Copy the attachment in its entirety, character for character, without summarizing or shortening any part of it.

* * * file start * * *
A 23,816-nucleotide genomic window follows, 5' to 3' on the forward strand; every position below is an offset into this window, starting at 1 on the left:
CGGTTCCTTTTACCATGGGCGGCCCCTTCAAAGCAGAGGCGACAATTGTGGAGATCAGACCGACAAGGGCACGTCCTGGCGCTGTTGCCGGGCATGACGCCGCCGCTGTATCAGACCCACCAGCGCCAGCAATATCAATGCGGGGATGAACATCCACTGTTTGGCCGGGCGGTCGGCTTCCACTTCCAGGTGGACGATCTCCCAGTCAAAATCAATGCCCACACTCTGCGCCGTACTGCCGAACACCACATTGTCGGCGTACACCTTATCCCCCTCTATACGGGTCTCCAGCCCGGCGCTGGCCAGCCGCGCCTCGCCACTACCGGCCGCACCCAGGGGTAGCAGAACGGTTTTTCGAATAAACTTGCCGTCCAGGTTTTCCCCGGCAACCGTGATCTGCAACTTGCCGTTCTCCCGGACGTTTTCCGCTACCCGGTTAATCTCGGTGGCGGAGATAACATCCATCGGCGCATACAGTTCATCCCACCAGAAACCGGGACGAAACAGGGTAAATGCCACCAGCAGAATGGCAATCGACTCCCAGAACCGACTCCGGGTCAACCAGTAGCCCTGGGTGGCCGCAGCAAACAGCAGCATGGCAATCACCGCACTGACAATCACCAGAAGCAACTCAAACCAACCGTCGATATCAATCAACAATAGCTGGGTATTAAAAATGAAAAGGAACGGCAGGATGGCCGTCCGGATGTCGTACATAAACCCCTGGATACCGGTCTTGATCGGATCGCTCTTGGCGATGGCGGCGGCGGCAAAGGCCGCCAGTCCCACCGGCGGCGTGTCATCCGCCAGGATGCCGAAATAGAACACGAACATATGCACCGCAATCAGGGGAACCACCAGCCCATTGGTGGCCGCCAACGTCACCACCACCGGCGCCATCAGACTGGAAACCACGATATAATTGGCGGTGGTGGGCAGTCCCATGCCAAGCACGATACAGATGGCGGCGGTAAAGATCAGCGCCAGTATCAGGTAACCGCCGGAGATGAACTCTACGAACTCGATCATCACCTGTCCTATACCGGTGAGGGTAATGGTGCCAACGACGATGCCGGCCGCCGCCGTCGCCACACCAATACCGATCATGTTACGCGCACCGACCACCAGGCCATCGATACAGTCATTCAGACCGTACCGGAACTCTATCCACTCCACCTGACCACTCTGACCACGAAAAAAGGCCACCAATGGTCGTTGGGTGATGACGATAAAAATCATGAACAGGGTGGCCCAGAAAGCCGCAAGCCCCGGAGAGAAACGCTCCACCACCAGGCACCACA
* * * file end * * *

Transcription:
A 23,816-nucleotide genomic window follows, 5' to 3' on the forward strand; every position below is an offset into this window, starting at 1 on the left:
CGGTTCCTTTTACCATGGGCGGCCCCTTCAAAGCAGAGGCGACAATTGTGGAGATCAGACCGACAAGGGCACGTCCTGGCGCTGTTGCCGGGCATGACGCCGCCGCTGTATCAGACCCACCAGCGCCAGCAATATCAATGCGGGGATGAACATCCACTGTTTGGCCGGGCGGTCGGCTTCCACTTCCAGGTGGACGATCTCCCAGTCAAAATCAATGCCCACACTCTGCGCCGTACTGCCGAACACCACATTGTCGGCGTACACCTTATCCCCCTCTATACGGGTCTCCAGCCCGGCGCTGGCCAGCCGCGCCTCGCCACTACCGGCCGCACCCAGGGGTAGCAGAACGGTTTTTCGAATAAACTTGCCGTCCAGGTTTTCCCCGGCAACCGTGATCTGCAACTTGCCGTTCTCCCGGACGTTTTCCGCTACCCGGTTAATCTCGGTGGCGGAGATAACATCCATCGGCGCATACAGTTCATCCCACCAGAAACCGGGACGAAACAGGGTAAATGCCACCAGCAGAATGGCAATCGACTCCCAGAACCGACTCCGGGTCAACCAGTAGCCCTGGGTGGCCGCAGCAAACAGCAGCATGGCAATCACCGCACTGACAATCACCAGAAGCAACTCAAACCAACCGTCGATATCAATCAACAATAGCTGGGTATTAAAAATGAAAAGGAACGGCAGGATGGCCGTCCGGATGTCGTACATAAACCCCTGGATACCGGTCTTGATCGGATCGCTCTTGGCGATGGCGGCGGCGGCAAAGGCCGCCAGTCCCACCGGCGGCGTGTCATCCGCCAGGATGCCGAAATAGAACACGAACATATGCACCGCAATCAGGGGAACCACCAGCCCATTGGTGGCCGCCAACGTCACCACCACCGGCGCCATCAGACTGGAAACCACGATATAATTGGCGGTGGTGGGCAGTCCCATGCCAAGCACGATACAGATGGCGGCGGTAAAGATCAGCGCCAGTATCAGGTAACCGCCGGAGATGAACTCTACGAACTCGATCATCACCTGTCCTATACCGGTGAGGGTAATGGTGCCAACGACGATGCCGGCCGCCGCCGTCGCCACACCAATACCGATCATGTTACGCGCACCGACCACCAGGCCATCGATACAGTCATTCAGACCGTACCGGAACTCTATCCACTCCACCTGACCACTCTGACCACGAAAAAAGGCCACCAATGGTCGTTGGGTGATGACGATAAAAATCATGAACAGGGTGGCCCAGAAAGCCGCAAGCCCCGGAGAGAAACGCTCCACCACCAGGCACCACA